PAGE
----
Trump’s Aggressive Appointments—Increasing Tension Between the Judiciary & Executive in Immigration Cases

By Caroline Woods, J.D. Class of 2021

Historically, Article III courts have advised using restraint when looking into executive decisions involving immigration issues.1 However, the Executive’s actions, particularly the Trump Administration’s, in wielding this broad authority has generated resistance in the judiciary.2 One scholar notes, “the Trumps administration has made more than 100 changes to immigration law to nearly guaranteed that a wrongful deportation will occur.”3 Immigration courts’ asylum decisions show the impact of these actions as the rate of denial of asylum applications jumped from 54.6% in 2016 to 71.6% in 2020.4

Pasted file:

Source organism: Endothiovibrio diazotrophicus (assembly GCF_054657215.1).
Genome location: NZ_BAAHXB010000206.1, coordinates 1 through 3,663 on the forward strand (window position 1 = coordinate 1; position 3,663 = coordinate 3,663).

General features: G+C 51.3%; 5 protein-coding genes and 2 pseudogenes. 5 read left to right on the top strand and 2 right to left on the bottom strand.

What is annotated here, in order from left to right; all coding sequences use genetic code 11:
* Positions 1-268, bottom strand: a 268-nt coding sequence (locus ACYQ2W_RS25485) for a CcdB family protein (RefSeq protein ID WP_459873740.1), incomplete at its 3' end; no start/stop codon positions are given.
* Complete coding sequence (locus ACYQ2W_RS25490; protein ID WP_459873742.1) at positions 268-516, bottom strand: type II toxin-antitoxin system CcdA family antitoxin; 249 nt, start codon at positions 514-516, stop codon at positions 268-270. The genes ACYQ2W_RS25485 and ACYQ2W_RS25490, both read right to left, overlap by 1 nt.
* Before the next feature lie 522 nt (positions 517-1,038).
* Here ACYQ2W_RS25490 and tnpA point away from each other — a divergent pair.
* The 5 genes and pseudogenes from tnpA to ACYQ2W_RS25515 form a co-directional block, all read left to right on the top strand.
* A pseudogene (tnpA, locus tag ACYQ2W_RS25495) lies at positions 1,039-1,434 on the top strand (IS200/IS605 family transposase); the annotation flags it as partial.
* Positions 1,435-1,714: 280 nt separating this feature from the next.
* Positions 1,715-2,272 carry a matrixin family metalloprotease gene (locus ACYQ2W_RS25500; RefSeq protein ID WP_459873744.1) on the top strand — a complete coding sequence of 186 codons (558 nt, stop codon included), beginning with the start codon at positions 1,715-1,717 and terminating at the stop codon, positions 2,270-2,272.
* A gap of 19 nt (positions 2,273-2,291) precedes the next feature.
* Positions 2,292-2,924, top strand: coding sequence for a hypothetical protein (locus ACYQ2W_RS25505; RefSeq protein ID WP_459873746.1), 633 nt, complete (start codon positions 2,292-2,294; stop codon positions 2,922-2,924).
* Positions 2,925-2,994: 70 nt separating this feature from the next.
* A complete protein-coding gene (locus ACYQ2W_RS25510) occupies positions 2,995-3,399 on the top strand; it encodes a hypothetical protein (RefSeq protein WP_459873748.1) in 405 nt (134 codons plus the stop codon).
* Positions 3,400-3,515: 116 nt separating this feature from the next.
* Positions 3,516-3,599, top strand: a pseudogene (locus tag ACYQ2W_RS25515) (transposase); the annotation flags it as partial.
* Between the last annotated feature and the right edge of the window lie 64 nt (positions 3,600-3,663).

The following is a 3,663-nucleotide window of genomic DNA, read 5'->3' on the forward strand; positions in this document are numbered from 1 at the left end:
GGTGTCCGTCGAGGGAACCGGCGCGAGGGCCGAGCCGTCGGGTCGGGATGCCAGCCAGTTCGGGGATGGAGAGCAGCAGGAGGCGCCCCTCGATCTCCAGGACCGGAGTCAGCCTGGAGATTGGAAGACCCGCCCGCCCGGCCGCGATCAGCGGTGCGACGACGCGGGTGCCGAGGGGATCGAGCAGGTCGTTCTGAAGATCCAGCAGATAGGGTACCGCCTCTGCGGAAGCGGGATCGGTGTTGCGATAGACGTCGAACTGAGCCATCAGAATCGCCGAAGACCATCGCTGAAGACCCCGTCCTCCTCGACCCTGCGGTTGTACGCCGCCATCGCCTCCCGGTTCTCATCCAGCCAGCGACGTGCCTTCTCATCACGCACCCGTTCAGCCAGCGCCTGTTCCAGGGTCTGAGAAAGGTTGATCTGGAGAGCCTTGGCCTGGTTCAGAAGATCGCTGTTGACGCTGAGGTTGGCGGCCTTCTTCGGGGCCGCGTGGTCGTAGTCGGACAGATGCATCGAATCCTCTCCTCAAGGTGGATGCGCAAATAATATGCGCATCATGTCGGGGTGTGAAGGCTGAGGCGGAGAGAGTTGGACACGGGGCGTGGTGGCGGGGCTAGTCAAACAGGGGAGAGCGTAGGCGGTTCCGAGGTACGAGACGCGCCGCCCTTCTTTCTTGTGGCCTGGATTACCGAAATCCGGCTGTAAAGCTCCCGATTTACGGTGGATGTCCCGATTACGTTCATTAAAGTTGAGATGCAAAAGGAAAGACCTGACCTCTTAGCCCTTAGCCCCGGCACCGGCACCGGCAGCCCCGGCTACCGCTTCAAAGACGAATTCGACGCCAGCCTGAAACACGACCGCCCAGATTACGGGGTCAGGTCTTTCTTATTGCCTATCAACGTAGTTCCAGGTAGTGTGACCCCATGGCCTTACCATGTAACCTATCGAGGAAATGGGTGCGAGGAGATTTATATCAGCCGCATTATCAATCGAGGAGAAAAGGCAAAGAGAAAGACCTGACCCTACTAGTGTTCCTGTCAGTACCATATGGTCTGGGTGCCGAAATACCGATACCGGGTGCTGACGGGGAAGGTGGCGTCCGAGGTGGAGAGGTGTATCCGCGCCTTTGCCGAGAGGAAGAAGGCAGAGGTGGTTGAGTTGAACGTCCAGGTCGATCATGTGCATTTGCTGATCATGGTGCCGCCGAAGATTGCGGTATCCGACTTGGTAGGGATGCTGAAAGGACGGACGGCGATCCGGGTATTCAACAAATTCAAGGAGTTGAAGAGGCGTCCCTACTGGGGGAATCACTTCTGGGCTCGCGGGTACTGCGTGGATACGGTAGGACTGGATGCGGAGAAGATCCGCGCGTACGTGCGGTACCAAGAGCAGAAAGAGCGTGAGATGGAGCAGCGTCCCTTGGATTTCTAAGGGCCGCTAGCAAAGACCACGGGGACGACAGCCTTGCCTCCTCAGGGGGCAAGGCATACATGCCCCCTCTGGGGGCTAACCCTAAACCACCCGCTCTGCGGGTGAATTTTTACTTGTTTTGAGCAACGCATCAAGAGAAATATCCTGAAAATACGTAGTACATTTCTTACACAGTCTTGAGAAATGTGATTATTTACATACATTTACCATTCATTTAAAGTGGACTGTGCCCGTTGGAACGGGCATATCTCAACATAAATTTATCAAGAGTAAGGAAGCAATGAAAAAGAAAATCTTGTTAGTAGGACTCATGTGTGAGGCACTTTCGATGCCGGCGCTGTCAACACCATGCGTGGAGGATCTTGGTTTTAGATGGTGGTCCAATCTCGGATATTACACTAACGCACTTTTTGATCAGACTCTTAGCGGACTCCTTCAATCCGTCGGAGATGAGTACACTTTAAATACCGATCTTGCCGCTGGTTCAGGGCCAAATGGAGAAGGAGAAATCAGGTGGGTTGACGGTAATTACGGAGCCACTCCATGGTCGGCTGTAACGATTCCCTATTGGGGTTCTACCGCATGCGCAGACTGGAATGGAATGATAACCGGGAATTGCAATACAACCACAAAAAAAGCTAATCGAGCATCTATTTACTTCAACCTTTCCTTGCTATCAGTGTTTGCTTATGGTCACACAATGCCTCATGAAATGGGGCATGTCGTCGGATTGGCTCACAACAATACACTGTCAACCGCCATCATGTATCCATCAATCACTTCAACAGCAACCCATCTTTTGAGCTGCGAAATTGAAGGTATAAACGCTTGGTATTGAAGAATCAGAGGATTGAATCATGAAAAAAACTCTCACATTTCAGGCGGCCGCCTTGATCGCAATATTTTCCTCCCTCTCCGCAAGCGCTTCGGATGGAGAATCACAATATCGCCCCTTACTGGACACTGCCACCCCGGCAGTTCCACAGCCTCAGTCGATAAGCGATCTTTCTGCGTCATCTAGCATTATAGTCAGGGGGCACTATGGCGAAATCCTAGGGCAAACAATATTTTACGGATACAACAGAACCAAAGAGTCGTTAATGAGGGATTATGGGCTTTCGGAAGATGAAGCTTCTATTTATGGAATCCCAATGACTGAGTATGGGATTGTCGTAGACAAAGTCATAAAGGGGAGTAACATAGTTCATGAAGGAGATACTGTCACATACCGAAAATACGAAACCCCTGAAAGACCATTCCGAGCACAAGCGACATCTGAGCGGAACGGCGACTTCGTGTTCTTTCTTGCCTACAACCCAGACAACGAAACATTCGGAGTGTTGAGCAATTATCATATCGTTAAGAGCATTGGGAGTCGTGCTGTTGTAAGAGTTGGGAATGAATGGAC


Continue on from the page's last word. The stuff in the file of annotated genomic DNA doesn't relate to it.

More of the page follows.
The Executive Branch wields significant authority in immigration cases. Immigration cases, including asylum cases, begin in the executive branch either (1) under the Department of Homeland Security’s U.S. Citizen & Immigration Services for affirmative asylum claims5 or (2) the Department of Justice’s Executive Office for Immigration Review (EOIR) for defensive asylum claims.6 If an affirmative applicant’s claim is denied they too have their claims heard by EOIR, which currently has approximately 460 judges.7 The applicant can then appeal any decision to the Board of Immigration Appeals (BIA, also housed in the Department of Justice), which is currently authorized to have 23 members.8 Both the BIA members and EOIR judges serve at the pleasure of the Attorney General. Put simply, they act as his or her employees.9